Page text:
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Latest Seed Stories

2011-12-12 21:57:59

Treated seedlings are healthier, more vigorous after transplanting The quality of agricultural seedlings is important to crop growth and yield after transplantation. Good quality seedlings exhibit characteristics such as thick stems, thick leaves, dark green leaves, and large white roots. Scientists have long known that plant development and physiology are strongly influenced by the light spectrum, which affects seedling structure. Raising seedlings irradiated with blue light has been...

2011-12-12 21:31:04

Natural growth regulator found to increase or decrease growth, depending on application Natural products marketed as plant growth enhancers are becoming increasingly sought-after. Many of these products, typically produced by small companies with limited research capabilities, have not been tested in farm trials, nor have claims about product effectiveness been documented by scientific data. Researchers from the University of Copenhagen investigated the growth regulatory effect of Tea Seed...

2011-12-12 17:47:24

Dormant seeds in the soil detect and respond to seasonal changes in soil temperature by changing their sensitivity to plant hormones, new research by the University of Warwick has found. This sensitivity alters the depth of dormancy, indicating to the seed when it is the right time of year to germinate and grow. The seeds of common weeds can survive in the soil in a dormant state for years, in some cases decades, spelling issues for food security when they emerge to compete with crops....

2011-12-02 18:22:53

When seeds from the thale cress Arabidopsis thaliana mature, their cell nuclei reduce in size and the chromatin condenses Plant seeds represent a special biological system: They remain in a dormant state with a significantly reduced metabolism and are thus able to withstand harsh environmental conditions for extended periods. The water content of maturing seeds is lower than ten percent. Researchers from the Max Planck Institute for Plant Breeding Research in Cologne have now discovered...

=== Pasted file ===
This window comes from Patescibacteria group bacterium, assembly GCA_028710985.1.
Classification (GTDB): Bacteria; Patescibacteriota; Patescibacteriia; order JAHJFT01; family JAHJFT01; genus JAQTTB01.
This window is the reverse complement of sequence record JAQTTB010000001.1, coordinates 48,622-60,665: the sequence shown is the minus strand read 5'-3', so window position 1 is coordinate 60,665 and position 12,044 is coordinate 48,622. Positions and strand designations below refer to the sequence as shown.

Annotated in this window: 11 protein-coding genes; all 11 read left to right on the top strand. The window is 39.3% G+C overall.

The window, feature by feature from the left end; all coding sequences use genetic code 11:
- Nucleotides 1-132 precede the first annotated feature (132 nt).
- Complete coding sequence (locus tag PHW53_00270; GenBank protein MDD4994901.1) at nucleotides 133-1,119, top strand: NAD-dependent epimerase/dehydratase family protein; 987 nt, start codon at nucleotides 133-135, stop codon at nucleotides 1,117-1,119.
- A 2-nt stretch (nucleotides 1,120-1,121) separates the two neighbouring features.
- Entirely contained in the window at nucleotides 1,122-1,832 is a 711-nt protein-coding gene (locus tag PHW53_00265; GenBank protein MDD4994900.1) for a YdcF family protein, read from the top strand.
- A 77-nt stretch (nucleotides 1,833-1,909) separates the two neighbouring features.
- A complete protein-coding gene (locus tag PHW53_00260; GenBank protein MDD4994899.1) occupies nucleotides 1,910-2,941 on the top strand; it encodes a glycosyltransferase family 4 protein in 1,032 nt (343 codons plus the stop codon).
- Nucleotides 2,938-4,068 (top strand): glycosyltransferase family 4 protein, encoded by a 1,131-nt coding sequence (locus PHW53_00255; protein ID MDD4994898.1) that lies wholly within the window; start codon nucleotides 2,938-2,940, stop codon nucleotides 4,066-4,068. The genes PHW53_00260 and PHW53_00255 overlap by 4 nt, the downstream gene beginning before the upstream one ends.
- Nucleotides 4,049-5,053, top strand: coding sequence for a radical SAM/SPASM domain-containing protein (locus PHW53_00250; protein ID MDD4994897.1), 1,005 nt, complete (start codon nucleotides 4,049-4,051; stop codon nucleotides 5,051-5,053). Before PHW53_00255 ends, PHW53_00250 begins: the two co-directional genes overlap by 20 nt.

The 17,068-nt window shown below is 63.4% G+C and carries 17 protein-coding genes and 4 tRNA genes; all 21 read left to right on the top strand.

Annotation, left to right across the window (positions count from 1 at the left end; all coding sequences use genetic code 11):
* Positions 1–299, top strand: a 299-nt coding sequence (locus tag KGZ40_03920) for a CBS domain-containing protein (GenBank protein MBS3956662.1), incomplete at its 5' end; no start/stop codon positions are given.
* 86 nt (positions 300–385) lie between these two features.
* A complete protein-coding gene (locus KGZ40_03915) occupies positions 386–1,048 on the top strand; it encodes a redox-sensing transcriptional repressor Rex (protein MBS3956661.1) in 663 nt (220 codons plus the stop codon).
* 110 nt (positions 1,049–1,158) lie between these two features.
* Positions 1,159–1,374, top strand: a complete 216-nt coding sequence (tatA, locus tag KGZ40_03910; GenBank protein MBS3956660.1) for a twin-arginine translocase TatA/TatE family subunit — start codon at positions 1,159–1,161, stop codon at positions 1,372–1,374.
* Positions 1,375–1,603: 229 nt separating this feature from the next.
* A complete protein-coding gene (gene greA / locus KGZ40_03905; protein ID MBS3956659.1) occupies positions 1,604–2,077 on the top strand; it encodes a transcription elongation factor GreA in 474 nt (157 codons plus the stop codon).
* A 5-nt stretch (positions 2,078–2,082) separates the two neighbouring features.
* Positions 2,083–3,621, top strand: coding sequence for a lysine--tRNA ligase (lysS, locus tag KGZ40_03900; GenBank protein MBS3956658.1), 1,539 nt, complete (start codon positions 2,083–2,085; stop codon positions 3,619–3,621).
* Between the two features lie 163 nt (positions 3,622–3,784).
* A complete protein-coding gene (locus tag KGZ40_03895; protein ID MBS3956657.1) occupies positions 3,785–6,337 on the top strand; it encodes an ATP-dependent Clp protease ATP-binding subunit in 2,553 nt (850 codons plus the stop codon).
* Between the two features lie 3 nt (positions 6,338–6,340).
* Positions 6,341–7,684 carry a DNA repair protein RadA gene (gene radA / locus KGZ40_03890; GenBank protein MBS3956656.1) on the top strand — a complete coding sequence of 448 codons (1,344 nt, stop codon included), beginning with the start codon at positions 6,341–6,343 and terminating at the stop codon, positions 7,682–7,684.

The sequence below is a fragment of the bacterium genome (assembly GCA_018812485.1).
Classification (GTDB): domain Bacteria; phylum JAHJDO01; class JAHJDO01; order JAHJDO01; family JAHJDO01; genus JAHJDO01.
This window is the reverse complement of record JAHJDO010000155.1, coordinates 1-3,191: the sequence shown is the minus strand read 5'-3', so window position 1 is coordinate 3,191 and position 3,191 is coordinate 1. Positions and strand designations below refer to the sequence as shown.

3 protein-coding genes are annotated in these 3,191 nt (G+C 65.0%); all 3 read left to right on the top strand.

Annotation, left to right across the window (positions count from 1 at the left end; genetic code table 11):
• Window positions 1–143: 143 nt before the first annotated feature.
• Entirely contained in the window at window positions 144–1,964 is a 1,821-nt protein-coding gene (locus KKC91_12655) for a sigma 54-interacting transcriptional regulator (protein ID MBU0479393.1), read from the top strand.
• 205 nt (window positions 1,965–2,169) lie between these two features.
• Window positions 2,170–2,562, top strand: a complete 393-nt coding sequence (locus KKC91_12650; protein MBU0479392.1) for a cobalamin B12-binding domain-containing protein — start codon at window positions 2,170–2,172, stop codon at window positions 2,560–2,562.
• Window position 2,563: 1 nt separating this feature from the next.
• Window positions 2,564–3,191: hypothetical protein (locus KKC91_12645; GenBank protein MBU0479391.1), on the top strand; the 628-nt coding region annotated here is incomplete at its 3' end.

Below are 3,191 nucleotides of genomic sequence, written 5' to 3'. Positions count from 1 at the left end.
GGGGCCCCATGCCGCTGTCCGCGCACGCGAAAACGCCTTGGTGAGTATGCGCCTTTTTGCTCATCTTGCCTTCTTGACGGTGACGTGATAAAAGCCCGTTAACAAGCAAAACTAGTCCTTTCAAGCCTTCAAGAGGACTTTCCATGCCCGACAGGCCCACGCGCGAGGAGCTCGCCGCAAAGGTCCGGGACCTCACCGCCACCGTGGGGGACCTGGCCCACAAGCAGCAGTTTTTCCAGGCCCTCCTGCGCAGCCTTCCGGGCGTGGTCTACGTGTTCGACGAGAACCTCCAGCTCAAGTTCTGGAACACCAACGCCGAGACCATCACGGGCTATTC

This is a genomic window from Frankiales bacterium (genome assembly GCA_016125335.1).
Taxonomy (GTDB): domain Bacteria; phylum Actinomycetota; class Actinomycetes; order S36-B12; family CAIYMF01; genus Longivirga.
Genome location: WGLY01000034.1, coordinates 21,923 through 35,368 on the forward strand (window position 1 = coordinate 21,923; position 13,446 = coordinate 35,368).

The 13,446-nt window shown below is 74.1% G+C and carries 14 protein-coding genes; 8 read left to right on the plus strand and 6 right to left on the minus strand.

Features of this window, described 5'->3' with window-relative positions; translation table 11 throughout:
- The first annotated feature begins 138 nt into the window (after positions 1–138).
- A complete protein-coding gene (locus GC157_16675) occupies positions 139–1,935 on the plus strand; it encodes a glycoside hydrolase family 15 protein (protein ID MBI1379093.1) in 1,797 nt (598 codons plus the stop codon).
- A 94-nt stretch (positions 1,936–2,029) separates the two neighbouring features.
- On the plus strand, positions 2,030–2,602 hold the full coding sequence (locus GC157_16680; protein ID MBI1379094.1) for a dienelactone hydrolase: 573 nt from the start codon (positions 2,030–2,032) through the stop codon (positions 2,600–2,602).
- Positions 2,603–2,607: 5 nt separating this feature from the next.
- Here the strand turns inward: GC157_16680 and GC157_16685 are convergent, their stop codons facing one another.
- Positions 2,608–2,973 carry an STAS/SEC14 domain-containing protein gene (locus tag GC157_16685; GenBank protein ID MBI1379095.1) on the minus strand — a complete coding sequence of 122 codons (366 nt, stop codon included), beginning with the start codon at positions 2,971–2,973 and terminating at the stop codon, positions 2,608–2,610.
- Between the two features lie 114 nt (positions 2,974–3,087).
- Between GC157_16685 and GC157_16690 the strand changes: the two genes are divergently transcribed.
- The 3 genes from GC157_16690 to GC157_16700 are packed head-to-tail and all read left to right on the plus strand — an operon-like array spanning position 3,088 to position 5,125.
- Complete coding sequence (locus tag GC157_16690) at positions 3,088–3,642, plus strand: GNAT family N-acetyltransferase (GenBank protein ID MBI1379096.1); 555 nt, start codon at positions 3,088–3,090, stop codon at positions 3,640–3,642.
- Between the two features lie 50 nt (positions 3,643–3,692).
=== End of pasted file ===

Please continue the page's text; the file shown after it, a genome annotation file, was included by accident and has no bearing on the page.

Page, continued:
2011-11-17 08:00:00

Experienced agricultural marketing strategist heads Limagrain Cereal Seeds Eastern U.S. sales region BUSHNELL, IL (PRWEB) November 17, 2011 Limagrain Cereal Seeds announced that industry sales and marketing specialist Ken McClintock has been hired as the companyâs Regional Sales Manager, leading the brand strategy for Limagrainâs Eastern United States region in wheat seeds sales. McClintock was most recently employed at Dairyland Seeds as a sales representative for...

2011-11-04 07:00:00

Limagrain Cereal Seeds expands its US staff by hiring research associate Jeremiah Menefee in the Midwest region. Menefee will work from the Genesis Research Station in Battleground, IN. Battle Ground, IN (PRWEB) November 04, 2011 Limagrain Cereal Seeds, a U.S. subsidiary of the biggest plant breeder and seed company in Europe, announced that Jeremiah Menefee has been hired as Research Associate. In July, Menefee was assigned to Limagrainâs regional research station in Indiana,...

2011-10-19 13:00:00

The Weed Science Society of America is spotlighting research by Montana State University on the role vehicles play in the spread of invasive weed species. Seeds can attach to tires, bumpers, wheel wells or the underside of a vehicle and travel great distances before falling off in a new locale. Lawrence, KA (PRWEB) October 19, 2011 When you take your four-wheel drive out for a spin this fall, you might be bringing home more than memories. According to the Weed Science Society of America,...

Image 1 - What's Keeping Michaux's Sumac On The Critically Endangered List?
2011-10-12 04:17:57